Opening America's Market: U. S. Foreign Trade Policy since 1776

By Alfred E. Eckes Jr. | Go to book overview
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[W]hat these other countries want is a free and open market with the United States. . . . wherever we have tried reciprocity or low duties we have always been the loser. -- Representative William McKinley, 1890

A reciprocity treaty . . . is a modern invention, which, like the Trojan horse, hides in its belly all of its sinister and miscreated forces. -- Senator Justin S. Morrill, 1885


3
Unreciprocal Trade

Until the 1870s a single agricultural commodity -- cotton -- dominated American exports, frequently generating more than half of merchandise trade earnings. Thirty years later "KingCotton" had lost its crown. In 1900 the United States was a diversified exporter of value-added manufactures as well as commodities. U.S.-built locomotives whistled across Siberia and past the Egyptian pyramids. American farm machinery gathered grain in the world's breadbaskets. American sewing machines, typewriters, phonographs, and wearing apparel sold in markets around the world. Everywhere the mark "Made in America" identified products of superior quality.1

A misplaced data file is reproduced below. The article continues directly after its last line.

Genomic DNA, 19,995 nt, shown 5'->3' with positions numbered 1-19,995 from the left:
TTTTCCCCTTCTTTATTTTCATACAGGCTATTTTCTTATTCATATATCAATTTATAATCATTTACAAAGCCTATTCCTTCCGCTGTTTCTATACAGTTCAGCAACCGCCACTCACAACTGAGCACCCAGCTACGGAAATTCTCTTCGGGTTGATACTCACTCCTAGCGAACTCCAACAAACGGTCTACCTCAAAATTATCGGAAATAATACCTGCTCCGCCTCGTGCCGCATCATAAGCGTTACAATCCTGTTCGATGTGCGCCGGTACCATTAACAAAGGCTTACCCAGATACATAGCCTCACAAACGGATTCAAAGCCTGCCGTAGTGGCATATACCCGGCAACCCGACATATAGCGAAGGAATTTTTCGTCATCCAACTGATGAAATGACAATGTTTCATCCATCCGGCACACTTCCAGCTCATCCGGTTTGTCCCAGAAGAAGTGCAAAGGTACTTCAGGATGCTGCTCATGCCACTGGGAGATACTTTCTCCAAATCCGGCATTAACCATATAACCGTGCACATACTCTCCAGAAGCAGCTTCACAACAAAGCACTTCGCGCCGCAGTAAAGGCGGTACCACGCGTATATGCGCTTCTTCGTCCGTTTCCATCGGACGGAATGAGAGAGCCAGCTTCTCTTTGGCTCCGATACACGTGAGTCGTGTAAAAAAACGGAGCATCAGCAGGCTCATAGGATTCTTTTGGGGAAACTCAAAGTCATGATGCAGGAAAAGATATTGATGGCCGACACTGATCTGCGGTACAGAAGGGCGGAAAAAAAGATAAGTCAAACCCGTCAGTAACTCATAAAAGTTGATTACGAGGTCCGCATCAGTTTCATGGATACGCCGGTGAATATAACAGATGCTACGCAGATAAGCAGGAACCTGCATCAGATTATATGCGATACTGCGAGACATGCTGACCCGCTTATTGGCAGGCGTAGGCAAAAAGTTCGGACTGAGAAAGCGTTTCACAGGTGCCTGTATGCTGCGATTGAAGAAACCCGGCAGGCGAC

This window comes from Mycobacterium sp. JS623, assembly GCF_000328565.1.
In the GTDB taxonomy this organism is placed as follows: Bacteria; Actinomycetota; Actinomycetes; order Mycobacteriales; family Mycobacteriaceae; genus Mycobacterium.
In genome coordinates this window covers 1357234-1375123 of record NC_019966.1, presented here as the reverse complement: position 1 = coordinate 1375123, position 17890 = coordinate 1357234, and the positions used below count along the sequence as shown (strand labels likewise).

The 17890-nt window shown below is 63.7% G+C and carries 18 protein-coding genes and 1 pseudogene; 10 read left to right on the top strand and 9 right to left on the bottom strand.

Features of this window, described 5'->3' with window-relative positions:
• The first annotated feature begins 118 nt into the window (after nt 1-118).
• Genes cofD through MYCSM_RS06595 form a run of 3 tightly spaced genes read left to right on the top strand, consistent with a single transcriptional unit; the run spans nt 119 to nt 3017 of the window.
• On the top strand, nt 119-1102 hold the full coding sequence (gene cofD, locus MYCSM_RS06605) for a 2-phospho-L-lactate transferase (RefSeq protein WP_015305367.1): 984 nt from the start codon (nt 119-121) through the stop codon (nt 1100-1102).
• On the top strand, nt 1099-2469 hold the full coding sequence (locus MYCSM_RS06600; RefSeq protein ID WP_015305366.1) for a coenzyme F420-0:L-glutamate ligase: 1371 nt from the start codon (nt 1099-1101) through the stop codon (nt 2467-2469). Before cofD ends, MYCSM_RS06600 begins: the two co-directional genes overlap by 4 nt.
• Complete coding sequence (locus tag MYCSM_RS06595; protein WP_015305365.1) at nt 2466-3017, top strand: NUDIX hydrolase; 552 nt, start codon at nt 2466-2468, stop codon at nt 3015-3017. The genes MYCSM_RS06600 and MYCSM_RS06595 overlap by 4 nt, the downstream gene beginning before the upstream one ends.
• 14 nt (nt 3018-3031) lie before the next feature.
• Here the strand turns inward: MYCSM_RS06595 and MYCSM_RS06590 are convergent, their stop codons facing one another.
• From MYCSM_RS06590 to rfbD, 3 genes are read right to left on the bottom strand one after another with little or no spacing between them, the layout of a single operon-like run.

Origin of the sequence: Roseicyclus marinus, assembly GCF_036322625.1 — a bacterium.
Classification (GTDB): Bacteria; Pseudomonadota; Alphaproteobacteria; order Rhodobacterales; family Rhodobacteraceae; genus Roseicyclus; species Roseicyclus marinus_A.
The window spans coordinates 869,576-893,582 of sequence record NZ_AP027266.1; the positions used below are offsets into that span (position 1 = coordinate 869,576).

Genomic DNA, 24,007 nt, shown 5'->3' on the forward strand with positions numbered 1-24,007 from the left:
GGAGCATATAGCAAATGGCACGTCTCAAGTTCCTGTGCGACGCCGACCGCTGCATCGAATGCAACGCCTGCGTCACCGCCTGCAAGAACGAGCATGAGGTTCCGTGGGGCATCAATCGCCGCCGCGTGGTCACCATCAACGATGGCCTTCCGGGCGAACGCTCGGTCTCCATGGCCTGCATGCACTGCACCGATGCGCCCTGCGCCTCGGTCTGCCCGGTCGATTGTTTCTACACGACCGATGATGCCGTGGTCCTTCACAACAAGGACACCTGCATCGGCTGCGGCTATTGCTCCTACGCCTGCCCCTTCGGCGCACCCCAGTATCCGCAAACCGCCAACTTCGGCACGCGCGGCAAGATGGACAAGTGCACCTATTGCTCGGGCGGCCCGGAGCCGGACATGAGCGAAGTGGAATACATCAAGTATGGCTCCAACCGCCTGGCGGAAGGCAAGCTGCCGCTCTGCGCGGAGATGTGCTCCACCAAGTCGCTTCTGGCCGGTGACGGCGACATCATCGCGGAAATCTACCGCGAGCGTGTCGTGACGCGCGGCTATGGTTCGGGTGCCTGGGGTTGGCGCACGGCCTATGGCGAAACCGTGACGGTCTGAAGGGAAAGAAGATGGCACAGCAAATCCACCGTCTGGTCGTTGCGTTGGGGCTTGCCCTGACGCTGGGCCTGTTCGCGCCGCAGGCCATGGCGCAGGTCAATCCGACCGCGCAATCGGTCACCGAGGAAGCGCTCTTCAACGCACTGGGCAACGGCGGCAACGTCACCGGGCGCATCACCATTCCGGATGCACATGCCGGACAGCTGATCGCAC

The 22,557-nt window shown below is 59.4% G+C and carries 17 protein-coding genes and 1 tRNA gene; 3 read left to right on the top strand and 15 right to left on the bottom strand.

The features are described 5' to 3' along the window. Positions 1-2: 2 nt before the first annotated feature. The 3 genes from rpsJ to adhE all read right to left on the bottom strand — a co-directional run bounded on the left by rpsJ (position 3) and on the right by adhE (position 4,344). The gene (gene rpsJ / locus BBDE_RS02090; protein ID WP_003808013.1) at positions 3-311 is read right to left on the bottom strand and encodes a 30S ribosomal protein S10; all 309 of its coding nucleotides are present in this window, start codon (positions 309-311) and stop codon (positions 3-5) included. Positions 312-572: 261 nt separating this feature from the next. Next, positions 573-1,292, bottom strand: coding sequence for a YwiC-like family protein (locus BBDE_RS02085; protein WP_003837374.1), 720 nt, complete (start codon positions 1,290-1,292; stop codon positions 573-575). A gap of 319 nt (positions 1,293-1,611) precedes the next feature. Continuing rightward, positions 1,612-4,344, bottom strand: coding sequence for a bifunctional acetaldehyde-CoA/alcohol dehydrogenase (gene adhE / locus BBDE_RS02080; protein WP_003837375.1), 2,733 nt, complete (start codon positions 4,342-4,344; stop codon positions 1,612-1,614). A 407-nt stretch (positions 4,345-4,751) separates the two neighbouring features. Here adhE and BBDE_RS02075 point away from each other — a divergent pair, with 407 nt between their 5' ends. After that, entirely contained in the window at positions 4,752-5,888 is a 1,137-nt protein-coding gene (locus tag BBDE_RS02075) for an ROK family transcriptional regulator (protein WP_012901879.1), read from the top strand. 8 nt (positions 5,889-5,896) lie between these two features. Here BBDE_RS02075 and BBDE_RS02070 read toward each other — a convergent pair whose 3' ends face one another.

That rapid transformation from a supplier of complementary raw materials to competitive manufactures aroused concern in Great Britain and Europe. In 1879 the editor of the Bristol, England, Times and Mirror lamented:

Where is this American competition to end? The Yankees are threatening to take the leather trade out of our hands now. American locks are superseding those of Staffordshire; American apples are taking the place of those of Somersetshire and Devon in the dye-works. American furniture is to be

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